The first Hebrew king, Saul, was ordained by the Almighty. Kings and queens were God’s representatives on earth. But what happened when, in Europe, some of those royals began listening to the atheistic whisperings of Voltaire? When certain royals rejected the Almighty, then from whence did they derive their authority?
Thus reads the description for my latest video, “Some Royal Dupes Of Voltaire”, published to YouTube on May 7, 2017. The clip, which clocks in at 10 minutes and 41 seconds, can hopefully be viewed at the top of today’s blog entry.
Around 1798, Abbé Barruel’s book, Memoirs Illustrating the History of Jacobinism, was published in its entirety. A reprint edition, with an Introduction by Stanley L. Jaki, was published in 1995 and is currently freely available at this link: http://www.strobertbellarmine.net/books/Barruel.pdf
In Barruel’s book, he names some royal dupes who had been seduced into believing Voltaire’s atheistic sophisms. One of these royals, Joseph II, Holy Roman Emperor, was “initiated and had been admitted into all the mysteries of the Antichristian Conspiracy by Frederic [Prussian King Frederic II].”  When the French Revolution commenced in 1789, Joseph II was a dying man, worn out, broken-hearted, and with his kingdom in all but open rebellion. 
In the end, Joseph II repented of the war he had waged against the Almighty, “when he beheld philosophism attacking both himself and his throne.” 
Jean-Baptiste le Rond D’Alembert wrote to his chief, Voltaire (François-Marie Arouet), “But we have on our side the Empress Catherine [Catherine II of Russia, notorious for the copulation with a horse legend], the King of Prussia [Frederic II], the King of Denmark [Christian VII], the Queen of Sweden and her son [Gustav III], many Princes of the Empire, and all England.”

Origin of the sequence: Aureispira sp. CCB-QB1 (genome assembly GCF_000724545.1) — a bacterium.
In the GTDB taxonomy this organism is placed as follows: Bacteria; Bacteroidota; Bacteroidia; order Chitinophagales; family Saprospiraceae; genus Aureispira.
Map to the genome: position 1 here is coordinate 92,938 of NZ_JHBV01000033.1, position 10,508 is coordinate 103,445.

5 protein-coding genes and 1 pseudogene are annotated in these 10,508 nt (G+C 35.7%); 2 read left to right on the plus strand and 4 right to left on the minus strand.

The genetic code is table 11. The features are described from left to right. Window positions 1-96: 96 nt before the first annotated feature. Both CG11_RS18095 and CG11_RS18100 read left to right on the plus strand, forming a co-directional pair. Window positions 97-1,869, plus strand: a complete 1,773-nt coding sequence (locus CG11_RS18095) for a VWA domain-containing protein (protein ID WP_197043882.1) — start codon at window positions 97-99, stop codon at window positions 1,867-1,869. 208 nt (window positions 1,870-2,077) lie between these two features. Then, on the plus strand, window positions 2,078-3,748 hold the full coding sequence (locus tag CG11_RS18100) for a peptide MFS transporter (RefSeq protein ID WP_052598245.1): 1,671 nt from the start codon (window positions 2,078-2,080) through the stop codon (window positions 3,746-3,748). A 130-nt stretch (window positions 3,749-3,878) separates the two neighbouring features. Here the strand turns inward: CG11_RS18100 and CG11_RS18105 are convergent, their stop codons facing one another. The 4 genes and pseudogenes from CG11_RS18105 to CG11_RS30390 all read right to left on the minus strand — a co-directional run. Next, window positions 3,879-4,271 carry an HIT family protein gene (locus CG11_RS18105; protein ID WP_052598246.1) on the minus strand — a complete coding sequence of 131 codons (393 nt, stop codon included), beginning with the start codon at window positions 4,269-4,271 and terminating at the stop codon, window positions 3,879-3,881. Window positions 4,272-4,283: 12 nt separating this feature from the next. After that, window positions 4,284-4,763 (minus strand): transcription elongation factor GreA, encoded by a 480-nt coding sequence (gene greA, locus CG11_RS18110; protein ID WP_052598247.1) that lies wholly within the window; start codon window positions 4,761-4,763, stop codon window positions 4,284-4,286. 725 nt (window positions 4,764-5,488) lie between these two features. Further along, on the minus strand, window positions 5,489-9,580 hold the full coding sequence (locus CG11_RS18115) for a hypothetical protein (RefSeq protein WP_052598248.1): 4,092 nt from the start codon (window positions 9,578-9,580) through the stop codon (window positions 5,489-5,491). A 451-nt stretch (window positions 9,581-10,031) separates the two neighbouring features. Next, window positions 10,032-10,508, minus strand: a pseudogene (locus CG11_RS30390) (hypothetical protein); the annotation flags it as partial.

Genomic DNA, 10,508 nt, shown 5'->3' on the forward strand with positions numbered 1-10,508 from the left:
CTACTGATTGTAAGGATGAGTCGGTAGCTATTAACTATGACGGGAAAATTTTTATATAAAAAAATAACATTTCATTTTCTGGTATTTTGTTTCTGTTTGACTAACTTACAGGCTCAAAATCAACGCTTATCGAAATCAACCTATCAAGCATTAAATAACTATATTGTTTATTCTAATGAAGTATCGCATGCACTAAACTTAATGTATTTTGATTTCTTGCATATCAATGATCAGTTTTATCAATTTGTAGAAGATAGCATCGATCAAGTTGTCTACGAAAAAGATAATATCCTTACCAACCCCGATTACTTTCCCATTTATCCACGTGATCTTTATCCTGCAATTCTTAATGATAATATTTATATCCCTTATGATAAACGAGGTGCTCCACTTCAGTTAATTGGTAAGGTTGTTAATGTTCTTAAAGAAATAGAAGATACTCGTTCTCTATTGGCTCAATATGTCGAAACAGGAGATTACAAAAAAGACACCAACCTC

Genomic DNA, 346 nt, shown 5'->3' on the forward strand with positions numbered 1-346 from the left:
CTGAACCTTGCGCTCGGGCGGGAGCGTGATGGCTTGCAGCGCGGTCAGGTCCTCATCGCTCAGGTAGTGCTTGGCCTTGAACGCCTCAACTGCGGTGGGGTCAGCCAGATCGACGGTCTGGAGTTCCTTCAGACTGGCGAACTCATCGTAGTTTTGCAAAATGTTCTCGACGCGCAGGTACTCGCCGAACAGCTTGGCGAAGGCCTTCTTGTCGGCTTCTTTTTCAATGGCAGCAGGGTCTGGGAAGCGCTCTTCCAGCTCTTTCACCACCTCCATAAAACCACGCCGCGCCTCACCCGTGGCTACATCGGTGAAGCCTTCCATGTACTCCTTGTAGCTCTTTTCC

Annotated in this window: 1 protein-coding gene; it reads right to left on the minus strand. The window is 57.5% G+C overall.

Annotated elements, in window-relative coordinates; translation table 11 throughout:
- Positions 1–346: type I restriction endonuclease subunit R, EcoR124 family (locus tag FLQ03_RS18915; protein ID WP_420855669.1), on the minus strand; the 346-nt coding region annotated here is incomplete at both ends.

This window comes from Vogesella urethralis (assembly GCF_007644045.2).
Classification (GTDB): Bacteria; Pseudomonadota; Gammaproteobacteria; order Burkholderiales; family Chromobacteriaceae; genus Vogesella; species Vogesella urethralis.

“The claims of Christiern VII, King of Denmark, to the title of adept are also founded on his correspondence with Voltaire.”  But Christian VII’s reign was marked by mental illness and for most of his reign Christian was only nominally king. 
As for King Gustavus III of Sweden, he turned against anti-Christ Voltaire and commanded confederated armies fighting against the French Revolution. When the “enlightened” sophists of Paris heard about it, they persuaded one Ankestron (Jacob Johan Anckarström) to go assassinate Gustavus.  At midnight on March 16, 1792, King Gustavus III was surrounded by Anckarström and his co-conspirators, Count Claes Fredrik Horn and Count Adolf Ludvig Ribbing. The conspirators were all wearing black masks and accosted Gustavus in French with the words: Bonjour, beau masque (“Good-day, fine masked man”). Anckarström moved behind the king and fired a pistol-shot into the left side of his back. 
To the Parisian plotters, Ankestrom became a great hero and they placed a bust in his memory beside that of Brutus, assassin of Julius Caesar. 
“Lastly, Voltaire’s correspondence shows Poniatowski, King of Poland, to have been of the number of the protecting adepts. That king had known our Philosophers in Paris, and was one day to fall a victim to Philosophism!”  Poniatowski, the last king of Poland, abdicated in November 1795 and spent the last years of his life in semi-captivity in Saint Petersburg. 
D’Alembert wrote to Voltaire, “Your former illustrious protector (the King of Prussia) began the dance; the King of Sweden led it on; Catherine imitates them, and bids fair to outdo them both. How I should enjoy seeing the string run off in my time.” The “string” did indeed run off: Gustavus III assassinated; Louis XVI decapitated; Louis XVII dies a miserable death; and Poniatowski is dethroned. But, suggests the Abbé Barruel, “Your kings have shaken off the yoke of Christ; it is but just that you should throw off that of their dominion.” 
——- Sources ——-
 Memoirs Illustrating the History of Jacobinism, by Abbé Barruel. http://www.strobertbellarmine.net/books/Barruel.pdf
 “Joseph II, Holy Roman Emperor”, Wikipedia, May 6, 2017.
 “Christian VII of Denmark”, Wikipedia, May 6, 2017.
 “Gustav III of Sweden”, Wikipedia, May 6, 2017.
 “Stanisław August Poniatowski”, Wikipedia, May 6, 2017.